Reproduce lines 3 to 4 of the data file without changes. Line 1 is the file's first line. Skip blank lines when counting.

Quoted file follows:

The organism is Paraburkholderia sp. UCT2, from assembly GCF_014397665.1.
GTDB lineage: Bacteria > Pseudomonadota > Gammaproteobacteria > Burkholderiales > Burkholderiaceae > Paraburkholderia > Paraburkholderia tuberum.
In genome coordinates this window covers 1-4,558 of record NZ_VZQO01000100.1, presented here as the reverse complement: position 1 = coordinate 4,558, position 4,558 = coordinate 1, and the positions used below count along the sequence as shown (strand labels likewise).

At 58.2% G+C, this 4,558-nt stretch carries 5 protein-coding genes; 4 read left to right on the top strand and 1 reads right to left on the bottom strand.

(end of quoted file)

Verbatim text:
In genome coordinates this window covers 1-4,558 of record NZ_VZQO01000100.1, presented here as the reverse complement: position 1 = coordinate 4,558, position 4,558 = coordinate 1, and the positions used below count along the sequence as shown (strand labels likewise).

At 58.2% G+C, this 4,558-nt stretch carries 5 protein-coding genes; 4 read left to right on the top strand and 1 reads right to left on the bottom strand.